A Different Kind of Compensation

I have worked in the medical field in various jobs for more than 45 years.  I was 19 when I started working as an EKG technician and ward clerk.   In all of those years I moved up the ladder by education, promotions, changing positions and opportunities that were presented.  Over the years I have come to realize that monetary pay is not the only reward for hard work.  As a nurse we receive salaries, raises, promotions, bonuses, benefits and sometimes a 401K plan as part your employment compensation. Companies offer different incentives in order to compete with other health care agencies.
I served in the guard and reserve forces for 26 years.  During those years I  worked my way from an enlisted soldier to an officer.  The military is very good at recognizing its employees for the work they do.  I received many awards and commendations during those years.  I spent many 2 week active duty periods working with veterans and their families in military facilities.  When I did a good job at the end of the period I would get a letter of commendation from the officer in charge.  If I did an outstanding job I would receive a medal.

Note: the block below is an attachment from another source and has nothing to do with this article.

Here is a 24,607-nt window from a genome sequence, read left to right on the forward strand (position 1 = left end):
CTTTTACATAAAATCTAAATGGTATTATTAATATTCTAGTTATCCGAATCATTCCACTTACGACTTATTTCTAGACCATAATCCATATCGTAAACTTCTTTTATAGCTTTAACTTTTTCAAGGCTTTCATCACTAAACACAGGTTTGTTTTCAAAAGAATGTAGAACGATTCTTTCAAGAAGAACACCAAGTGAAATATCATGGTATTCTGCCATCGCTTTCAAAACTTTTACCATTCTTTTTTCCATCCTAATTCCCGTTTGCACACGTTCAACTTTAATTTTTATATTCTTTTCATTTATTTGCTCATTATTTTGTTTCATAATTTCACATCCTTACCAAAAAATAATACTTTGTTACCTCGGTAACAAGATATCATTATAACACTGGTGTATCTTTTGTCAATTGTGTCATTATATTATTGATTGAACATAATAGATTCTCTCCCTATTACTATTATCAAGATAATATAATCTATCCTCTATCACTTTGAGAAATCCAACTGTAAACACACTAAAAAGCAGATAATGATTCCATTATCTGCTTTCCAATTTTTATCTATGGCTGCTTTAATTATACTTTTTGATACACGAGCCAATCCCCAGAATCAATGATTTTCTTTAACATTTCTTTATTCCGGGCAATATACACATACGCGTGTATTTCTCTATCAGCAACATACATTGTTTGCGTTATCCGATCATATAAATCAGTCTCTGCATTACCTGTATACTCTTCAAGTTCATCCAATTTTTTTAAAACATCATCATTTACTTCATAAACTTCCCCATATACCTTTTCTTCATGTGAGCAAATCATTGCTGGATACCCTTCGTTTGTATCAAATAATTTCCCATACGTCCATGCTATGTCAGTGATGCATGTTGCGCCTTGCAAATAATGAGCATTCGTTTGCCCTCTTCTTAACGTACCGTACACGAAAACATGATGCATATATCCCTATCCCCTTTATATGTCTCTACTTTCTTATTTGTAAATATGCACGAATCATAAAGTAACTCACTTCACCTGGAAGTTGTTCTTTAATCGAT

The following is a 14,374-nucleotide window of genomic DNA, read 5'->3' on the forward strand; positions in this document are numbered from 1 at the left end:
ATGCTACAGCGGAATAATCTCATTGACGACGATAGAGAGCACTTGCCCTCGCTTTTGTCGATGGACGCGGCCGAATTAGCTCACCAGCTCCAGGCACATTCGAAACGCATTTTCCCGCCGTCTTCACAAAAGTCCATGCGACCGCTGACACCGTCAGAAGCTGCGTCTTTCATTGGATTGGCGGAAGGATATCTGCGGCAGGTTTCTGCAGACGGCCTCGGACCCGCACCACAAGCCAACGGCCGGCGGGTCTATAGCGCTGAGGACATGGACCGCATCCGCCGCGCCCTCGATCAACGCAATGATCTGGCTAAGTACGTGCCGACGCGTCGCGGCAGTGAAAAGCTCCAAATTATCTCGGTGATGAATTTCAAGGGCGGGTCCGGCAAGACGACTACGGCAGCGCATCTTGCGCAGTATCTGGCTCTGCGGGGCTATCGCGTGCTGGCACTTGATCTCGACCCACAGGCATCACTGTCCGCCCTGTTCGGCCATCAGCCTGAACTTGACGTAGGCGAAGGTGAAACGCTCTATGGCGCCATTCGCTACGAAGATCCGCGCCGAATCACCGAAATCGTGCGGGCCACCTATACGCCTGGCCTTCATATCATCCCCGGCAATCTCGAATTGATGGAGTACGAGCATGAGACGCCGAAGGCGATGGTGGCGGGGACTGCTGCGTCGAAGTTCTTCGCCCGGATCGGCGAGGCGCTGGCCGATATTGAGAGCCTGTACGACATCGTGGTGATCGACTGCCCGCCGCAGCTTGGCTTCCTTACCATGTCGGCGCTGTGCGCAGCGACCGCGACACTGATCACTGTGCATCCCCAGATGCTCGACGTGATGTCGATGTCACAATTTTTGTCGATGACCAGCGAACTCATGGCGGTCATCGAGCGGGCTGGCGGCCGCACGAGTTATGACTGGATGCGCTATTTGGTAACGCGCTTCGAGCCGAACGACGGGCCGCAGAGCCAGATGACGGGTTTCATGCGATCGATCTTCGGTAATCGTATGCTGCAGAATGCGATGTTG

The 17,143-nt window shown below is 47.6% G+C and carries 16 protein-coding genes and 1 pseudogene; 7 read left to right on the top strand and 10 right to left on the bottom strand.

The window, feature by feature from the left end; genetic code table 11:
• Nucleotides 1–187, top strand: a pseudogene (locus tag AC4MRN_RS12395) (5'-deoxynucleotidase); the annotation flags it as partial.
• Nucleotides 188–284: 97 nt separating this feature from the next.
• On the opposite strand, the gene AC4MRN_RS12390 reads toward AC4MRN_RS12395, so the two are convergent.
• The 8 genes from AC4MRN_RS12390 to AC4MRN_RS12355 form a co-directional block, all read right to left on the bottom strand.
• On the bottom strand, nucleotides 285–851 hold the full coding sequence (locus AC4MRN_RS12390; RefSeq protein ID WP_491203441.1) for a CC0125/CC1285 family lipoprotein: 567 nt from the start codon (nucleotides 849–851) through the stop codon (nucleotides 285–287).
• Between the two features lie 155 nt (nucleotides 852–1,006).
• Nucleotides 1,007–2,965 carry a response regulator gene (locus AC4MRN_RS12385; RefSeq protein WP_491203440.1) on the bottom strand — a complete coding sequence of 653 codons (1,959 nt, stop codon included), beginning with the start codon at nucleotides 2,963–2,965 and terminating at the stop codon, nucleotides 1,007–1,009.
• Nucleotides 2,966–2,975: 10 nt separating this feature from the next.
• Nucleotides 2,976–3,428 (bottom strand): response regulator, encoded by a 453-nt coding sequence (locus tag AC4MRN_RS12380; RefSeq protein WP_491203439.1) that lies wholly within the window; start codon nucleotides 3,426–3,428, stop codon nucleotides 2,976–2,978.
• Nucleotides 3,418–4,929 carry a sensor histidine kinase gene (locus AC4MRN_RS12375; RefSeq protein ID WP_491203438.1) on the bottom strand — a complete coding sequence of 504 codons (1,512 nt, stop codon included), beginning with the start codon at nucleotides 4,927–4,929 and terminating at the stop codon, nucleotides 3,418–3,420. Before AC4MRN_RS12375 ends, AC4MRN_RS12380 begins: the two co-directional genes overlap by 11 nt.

Of course all of these methods of compensation or rewards can be important.  Everyone who works would like to be recognized when we do a good job.  Companies have other non monetary ways to recognize employees as well.  They may include awards for excellence in patient care, patient satisfaction awards, special nursing celebrations or service awards.   Over the years I have come to realize that some of the best rewards come from the patient or patient families.


 There are times when words of gratitude and thanks from patients and their families are important to us in a very different way. The reasons for becoming a nurse are many but one is to be part of patient care. Each day you work you are making a difference in someones life.  A nurse is there for the happy moments as well as the saddest of moments. Most of the time the nurse is the only one who is there when devastating news is delivered.
When a patient or their family express their gratitude to the nurse and the medical staff providing care it is a special kind of reward.  Families may deliver baked good, candy or flowers.  I have had patients try to give me a tip which is never accepted.  Gratitude can be shown in many ways.unspoken- compensation

Unspoken Gratitude

I have received cards from families expressing how grateful they were for my attention to the needs of my patient.  I remember one in particular was the family of a veteran who was a hospice patient I visited.  He was having a very difficult time sleeping and the medications did not seem to be helping.  I sat with him to discuss his military career from years ago. My veteran training helped me to be able to establish that he was having a recurrence of flashbacks from his time in Vietnam.  I asked for the hospice chaplain to spend time with him to address his spiritual needs.  We spoke with the experts at the VA and made adjustments to his medication which allowed him to rest more comfortably.  I later received a card telling me how grateful they were that I was able to find what it took to allow him to die peacefully.